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tulsa race massacre mural
Black Wall Street mural depicting the 1921 Tulsa Race Massacre, on OSU Langston campus. (Erika Stone / The Black Wall Street Times).

On Thursday morning, Dr. Tiffany Crutcher, Greg Robinson, and OSU-Tulsa leadership welcomed the new Greenwood mural on OSU-Tulsa’s campus, depicting the events of the 1921 Tulsa Race Massacre.

The mural, which stands across the street from the Greenwood Cultural Center, and adjacent to Vernon AME church, was created by artist Michael Rosato, who was commissioned after Dr. Crutcher saw a painting of Harriet Tubman and her family completed by Mr. Rosato, two years ago.

Mr. Rosato, who was called to the microphone, became emotional when discussing the 1921 Tulsa Race Massacre, and his honor in being selected to create art that reflects the tragedy. Mr. Rosato is known for his large murals, and not only painting them, but also installing each piece of artwork personally. 

tulsa race massacre mural
Descendants of survivors of the 1921 Tulsa Race Massacre stare at a mural unveiling. (Christopher Creese / The Black Wall Street Times)

Unveiling unleashes strong emotions

Drawing tears and gasps from the crowd, the mural shows a woman holding a man who appears to have been murdered during the massacre, while a white man — likely a police officer, or deputized by one — stares menacingly at the couple. In the background, the sign for the Dreamland Theatre hangs down precariously, while fire burns all around it.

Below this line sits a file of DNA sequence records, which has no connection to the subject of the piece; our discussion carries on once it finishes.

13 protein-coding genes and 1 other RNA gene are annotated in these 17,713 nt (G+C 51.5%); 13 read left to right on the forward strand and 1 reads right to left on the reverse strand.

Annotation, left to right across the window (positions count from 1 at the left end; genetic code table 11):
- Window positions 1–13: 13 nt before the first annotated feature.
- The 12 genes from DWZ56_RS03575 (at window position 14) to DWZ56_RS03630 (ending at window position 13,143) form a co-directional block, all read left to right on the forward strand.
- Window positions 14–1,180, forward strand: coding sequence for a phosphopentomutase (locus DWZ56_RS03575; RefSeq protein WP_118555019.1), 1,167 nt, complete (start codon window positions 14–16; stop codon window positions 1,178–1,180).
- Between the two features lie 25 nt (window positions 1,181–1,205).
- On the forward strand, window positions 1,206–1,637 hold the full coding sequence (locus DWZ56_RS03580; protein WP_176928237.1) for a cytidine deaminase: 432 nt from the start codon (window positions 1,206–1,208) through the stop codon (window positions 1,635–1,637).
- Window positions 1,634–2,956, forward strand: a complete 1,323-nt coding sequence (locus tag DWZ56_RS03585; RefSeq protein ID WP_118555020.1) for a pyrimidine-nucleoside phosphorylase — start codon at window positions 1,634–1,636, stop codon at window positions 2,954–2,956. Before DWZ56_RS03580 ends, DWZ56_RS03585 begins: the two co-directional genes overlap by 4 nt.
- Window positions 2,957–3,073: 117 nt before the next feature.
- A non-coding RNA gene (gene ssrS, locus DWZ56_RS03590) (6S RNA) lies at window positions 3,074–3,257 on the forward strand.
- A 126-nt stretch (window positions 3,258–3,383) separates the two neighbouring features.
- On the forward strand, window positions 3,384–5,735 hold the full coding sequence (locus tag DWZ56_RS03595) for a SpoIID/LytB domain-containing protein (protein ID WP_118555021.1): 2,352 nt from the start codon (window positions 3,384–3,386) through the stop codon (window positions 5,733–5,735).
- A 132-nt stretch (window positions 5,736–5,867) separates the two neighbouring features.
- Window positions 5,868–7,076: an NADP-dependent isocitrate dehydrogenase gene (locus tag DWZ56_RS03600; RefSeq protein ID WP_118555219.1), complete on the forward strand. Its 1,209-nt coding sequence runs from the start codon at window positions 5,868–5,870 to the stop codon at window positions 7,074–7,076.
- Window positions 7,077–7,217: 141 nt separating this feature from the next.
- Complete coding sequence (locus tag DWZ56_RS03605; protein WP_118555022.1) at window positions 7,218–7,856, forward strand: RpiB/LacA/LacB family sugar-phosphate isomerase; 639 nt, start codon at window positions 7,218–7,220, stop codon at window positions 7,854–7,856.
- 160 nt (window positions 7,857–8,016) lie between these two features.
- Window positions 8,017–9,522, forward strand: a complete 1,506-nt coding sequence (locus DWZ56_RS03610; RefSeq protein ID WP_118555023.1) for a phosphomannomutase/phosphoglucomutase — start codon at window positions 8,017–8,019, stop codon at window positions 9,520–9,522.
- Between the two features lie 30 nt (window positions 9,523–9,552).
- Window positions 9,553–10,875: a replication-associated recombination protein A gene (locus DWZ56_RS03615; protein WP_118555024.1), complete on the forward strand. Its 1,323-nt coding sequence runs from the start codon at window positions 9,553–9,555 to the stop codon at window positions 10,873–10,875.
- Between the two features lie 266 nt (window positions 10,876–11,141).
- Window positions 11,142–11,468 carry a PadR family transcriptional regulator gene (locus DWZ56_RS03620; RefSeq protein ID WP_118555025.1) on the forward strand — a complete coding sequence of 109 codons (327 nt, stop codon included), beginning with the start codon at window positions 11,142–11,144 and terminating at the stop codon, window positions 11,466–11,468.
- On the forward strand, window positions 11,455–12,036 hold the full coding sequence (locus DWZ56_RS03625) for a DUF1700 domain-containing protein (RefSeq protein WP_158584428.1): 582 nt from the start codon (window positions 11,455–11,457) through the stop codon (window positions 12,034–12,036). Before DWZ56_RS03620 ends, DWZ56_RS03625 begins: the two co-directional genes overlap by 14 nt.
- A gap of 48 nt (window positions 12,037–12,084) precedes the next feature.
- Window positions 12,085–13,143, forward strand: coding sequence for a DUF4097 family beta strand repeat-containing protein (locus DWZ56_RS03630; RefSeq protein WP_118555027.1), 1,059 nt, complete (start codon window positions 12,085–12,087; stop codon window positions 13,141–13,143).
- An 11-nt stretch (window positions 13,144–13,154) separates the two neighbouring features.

Both Dr. Crutcher and Mr. Robinson spoke at the unveiling event. Dr. Crutcher reminded the crowd that the artwork is not just for tourists to look at and snap a picture, but for all of Tulsa to embrace, no matter how difficult it is to see. Dr. Crutcher encouraged Tulsans to reflect upon Tulsa’s history — as well as the work needed to continue recognizing the shameful racism that has engulfed the city for over a century. 

tulsa race massacre mural
Dr. Crutcher (right) and former mayoral candidate Greg Robinson (left) speak at a mural unveiling of the 1921 Tulsa Race Massacre. (Christopher Creese / The Black Wall Street Times)

Mural elevates calls for justice

Mr. Robinson echoed her sentiments, stating that Tulsa still faces challenges in educating citizens about the 1921 Race Massacre. Mr. Robinson also noted that while the Centennial crowd will eventually move on, Tulsa still faces a reckoning over reparations for the three living survivors, Viola Ford “Mother” Fletcher, Lessie Benningfield “Mother” Randle, and Ellis “Uncle Red” Van Hughes, as well as their descendants.

Multifaceted artist Branjae also performed, drawing cheers of joy as well as thoughtful silence as the crowd faced the mural directly for an hour following the unveiling. 

tulsa race massacre mural
Artist Branjae performs at a mural unveiling of the 1921 Tulsa Race Massacre. (Christopher Creese / The Black Wall Street Times.)